In many countries, HIV/AIDS is a serious health problem among prisoners. As such, it is a serious challenge for prison administration services, public health services and governments . The vulnerability of groups of prisoners is linked to detention conditions such as the lack of treatment against sexual transmissible infection (STIs), prohibited sexual relations but also the fact that the prisons are places of concentration of people considered as second rate citizens by society such as drug users, migrants and sex workers  .
Various studies show that the proportion of people infected with HIV in prisons is higher than in the general population   . In sub-Saharan Africa, the HIV prevalence was two to fifty times higher among prisoners than in the general population   . As evidence, higher prevalence was reported in Côte d’Ivoire (28%), Burkina Faso (11%) and Nigeria (9%) . Jürgens and al reported high prevalence rates of 27% and 41.4% for Zambia and South Africa respectively .
In Senegal, the HIV epidemic is of the concentrated type with a high prevalence among key populations. In addition of these populations, the mostly exposed populations to HIV related risks, namely the most vulnerable ones, have been defined. They are composed of young people, prisoners, artisanal gold miners, people with disabilities, truckers, fishermen, soldiers and police . Data on prisoners are scarce and mostly result from combined national surveillance surveys. These surveys have contributed to a better understanding of the evolution of the epidemic in Senegal and to the identification of related challenges and constraints . Our study was conducted as part of the second combined national surveillance survey targeting prisoners. The objectives were to determine the prevalence of HIV infection in prison and to describe associated factors.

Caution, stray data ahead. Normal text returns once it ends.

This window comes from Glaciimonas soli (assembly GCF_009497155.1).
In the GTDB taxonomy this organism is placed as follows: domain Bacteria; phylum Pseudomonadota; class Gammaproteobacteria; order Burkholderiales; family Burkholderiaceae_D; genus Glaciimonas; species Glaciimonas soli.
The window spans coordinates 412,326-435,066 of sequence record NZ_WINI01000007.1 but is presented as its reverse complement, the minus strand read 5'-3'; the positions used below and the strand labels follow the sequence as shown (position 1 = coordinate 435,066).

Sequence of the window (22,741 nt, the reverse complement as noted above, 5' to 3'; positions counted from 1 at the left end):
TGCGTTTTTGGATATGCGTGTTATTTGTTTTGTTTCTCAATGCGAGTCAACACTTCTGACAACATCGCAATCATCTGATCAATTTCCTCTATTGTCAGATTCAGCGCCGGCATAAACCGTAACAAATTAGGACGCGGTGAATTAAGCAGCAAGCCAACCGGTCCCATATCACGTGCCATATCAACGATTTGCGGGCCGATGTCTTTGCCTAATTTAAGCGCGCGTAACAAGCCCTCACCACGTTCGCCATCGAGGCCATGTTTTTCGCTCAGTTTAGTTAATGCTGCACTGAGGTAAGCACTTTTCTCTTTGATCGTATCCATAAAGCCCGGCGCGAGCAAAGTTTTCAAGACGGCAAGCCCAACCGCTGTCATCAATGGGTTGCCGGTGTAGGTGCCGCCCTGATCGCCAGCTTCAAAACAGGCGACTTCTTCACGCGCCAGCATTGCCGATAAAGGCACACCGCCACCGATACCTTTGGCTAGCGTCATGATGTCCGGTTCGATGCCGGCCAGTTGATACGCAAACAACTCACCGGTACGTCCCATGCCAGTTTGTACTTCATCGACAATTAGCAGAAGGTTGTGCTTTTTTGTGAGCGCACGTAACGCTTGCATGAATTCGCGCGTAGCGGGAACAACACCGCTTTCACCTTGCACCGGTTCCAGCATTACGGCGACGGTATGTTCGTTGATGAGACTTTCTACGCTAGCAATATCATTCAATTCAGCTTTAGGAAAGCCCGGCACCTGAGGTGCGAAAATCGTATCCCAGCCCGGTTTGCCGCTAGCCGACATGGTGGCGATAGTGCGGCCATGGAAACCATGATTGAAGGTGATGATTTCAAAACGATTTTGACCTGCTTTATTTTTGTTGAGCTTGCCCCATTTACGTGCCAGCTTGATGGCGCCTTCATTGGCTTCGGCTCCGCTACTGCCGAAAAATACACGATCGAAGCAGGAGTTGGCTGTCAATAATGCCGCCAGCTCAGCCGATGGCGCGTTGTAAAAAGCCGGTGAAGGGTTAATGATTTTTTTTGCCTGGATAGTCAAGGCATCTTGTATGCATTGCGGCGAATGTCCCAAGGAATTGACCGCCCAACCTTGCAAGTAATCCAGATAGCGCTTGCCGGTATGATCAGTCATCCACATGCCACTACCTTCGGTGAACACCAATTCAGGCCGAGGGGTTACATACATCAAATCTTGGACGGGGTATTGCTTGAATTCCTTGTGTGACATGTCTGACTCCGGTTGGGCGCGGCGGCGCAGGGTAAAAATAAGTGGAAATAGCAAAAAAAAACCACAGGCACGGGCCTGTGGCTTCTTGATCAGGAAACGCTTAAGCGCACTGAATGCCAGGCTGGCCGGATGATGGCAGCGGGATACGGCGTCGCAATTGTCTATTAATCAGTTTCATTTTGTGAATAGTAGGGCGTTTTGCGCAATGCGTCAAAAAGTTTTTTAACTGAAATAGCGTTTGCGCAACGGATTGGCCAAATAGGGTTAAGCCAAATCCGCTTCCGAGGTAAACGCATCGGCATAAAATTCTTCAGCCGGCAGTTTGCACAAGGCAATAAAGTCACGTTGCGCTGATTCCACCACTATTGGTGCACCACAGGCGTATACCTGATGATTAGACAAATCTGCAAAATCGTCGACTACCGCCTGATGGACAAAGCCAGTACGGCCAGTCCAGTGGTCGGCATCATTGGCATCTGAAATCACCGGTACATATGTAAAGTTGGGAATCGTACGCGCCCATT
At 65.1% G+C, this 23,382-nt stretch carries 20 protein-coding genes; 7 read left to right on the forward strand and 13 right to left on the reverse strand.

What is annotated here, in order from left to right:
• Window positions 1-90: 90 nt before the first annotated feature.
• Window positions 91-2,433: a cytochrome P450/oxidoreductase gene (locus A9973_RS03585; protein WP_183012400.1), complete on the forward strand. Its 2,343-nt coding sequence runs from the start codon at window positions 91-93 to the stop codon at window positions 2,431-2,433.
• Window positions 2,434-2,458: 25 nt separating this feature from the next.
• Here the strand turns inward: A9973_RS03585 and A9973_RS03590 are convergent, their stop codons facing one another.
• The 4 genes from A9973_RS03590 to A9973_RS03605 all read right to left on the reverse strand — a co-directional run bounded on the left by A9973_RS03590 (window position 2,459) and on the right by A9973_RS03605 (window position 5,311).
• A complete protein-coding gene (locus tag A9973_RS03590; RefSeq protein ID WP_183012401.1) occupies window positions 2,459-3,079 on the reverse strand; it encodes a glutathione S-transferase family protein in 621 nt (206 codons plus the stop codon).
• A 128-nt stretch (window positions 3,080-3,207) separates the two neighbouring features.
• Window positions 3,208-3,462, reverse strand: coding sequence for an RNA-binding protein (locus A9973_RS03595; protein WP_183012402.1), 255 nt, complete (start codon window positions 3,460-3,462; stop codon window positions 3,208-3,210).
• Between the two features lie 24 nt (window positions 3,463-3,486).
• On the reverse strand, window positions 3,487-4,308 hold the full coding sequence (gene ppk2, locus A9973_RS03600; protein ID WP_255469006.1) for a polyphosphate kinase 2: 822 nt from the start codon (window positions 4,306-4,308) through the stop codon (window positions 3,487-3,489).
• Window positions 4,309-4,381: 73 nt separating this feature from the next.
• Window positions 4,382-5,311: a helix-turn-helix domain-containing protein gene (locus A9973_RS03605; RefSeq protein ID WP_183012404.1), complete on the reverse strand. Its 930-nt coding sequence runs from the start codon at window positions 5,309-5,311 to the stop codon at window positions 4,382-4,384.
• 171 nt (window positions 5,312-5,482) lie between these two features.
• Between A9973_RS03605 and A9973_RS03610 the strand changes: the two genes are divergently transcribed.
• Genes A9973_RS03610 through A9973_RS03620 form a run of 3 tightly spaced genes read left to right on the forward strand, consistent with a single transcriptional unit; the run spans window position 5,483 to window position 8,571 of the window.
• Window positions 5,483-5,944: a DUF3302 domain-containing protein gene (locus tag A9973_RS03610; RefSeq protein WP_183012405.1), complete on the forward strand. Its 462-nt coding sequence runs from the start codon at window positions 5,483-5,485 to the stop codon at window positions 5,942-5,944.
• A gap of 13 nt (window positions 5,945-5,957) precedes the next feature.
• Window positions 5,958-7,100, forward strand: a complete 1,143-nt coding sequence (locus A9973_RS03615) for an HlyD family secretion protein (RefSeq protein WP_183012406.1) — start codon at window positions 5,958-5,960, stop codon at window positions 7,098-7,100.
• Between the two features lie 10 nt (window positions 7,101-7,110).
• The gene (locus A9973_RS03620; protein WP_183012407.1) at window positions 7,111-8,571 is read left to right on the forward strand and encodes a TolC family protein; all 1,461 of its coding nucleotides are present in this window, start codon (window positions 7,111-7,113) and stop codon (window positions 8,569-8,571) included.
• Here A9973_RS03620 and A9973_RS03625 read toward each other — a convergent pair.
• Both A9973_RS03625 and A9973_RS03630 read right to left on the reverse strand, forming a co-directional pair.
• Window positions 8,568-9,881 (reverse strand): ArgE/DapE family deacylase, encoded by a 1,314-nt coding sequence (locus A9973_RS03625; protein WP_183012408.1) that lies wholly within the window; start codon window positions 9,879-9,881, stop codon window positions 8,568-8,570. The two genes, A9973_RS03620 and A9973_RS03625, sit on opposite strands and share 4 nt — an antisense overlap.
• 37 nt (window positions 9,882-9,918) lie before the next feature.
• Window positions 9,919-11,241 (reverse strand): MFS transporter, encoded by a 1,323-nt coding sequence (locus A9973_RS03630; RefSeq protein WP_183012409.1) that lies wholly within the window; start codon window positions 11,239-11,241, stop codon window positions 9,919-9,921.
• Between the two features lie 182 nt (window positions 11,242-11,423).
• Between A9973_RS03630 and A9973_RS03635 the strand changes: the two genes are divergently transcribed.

2. Population and Methods
This was a descriptive and analytical cross-sectional study conducted from December 2015 to October 2016. The inclusion criteria were 18 years of age and/or over, detained for more than 6 months and consenting to participate in the investigation. Non-inclusion was whether they have participated in the 2010 combined surveillance survey or refused to participate.
A randomised sample was drawn directly from the survey database nationwide. A full list of prisons was used to provide reliable samples for the drawing of primary units from the sample. Secondary units were drawn at the time of collection based on of the lists of prisoners provided by the administrators of the prisons selected in the sample. A total of 15 sites out of 28 were selected in the sample for a total of 600 prisoners.
Data were collected based on the questionnaires validated by the National AIDS Control Program (CNLS). These data were collected and entered by a trained and tested personnel for a standardized understanding.
These questionnaires providing information on the socio-demographic characteristics (age, sex, marital status, level of education, profession, nationality, use of condoms, reason for incarceration, sexuality during the prison stay) and biological (retroviral serology results) of prisoners guided the collection of data. The retroviral serology was performed using immunoenzymatic techniques (ELISA) and confirmed by Western Blot at the reference Laboratory of Bacteriology and Virology of Aristide le Dantec Hospital. Data entry and analysis was done using EXCEL and SPSS 18 software. The proportions were compared by the chi2 and the Fisher tests with a value of p < 0.05, considered to be significant.